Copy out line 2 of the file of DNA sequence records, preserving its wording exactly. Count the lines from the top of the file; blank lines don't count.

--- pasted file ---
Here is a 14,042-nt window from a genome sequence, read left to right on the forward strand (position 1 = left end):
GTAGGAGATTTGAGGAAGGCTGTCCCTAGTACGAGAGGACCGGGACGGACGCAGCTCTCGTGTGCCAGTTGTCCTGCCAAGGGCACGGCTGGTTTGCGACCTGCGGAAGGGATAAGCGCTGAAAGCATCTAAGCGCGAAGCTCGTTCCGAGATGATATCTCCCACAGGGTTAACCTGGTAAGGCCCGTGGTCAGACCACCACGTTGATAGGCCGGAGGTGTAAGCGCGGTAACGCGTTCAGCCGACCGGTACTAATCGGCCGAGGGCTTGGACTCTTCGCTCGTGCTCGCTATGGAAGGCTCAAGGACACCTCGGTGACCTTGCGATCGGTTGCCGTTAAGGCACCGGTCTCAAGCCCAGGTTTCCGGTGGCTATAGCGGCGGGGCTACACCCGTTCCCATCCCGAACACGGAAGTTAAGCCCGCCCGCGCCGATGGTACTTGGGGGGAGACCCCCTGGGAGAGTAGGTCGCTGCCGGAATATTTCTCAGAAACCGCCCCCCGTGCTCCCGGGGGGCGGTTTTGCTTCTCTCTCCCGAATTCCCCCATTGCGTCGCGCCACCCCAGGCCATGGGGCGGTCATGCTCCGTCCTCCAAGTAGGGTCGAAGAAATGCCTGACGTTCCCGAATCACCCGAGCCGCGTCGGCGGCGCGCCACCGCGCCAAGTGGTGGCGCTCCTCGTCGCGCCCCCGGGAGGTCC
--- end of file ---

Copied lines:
GTAGGAGATTTGAGGAAGGCTGTCCCTAGTACGAGAGGACCGGGACGGACGCAGCTCTCGTGTGCCAGTTGTCCTGCCAAGGGCACGGCTGGTTTGCGACCTGCGGAAGGGATAAGCGCTGAAAGCATCTAAGCGCGAAGCTCGTTCCGAGATGATATCTCCCACAGGGTTAACCTGGTAAGGCCCGTGGTCAGACCACCACGTTGATAGGCCGGAGGTGTAAGCGCGGTAACGCGTTCAGCCGACCGGTACTAATCGGCCGAGGGCTTGGACTCTTCGCTCGTGCTCGCTATGGAAGGCTCAAGGACACCTCGGTGACCTTGCGATCGGTTGCCGTTAAGGCACCGGTCTCAAGCCCAGGTTTCCGGTGGCTATAGCGGCGGGGCTACACCCGTTCCCATCCCGAACACGGAAGTTAAGCCCGCCCGCGCCGATGGTACTTGGGGGGAGACCCCCTGGGAGAGTAGGTCGCTGCCGGAATATTTCTCAGAAACCGCCCCCCGTGCTCCCGGGGGGCGGTTTTGCTTCTCTCTCCCGAATTCCCCCATTGCGTCGCGCCACCCCAGGCCATGGGGCGGTCATGCTCCGTCCTCCAAGTAGGGTCGAAGAAATGCCTGACGTTCCCGAATCACCCGAGCCGCGTCGGCGGCGCGCCACCGCGCCAAGTGGTGGCGCTCCTCGTCGCGCCCCCGGGAGGTCC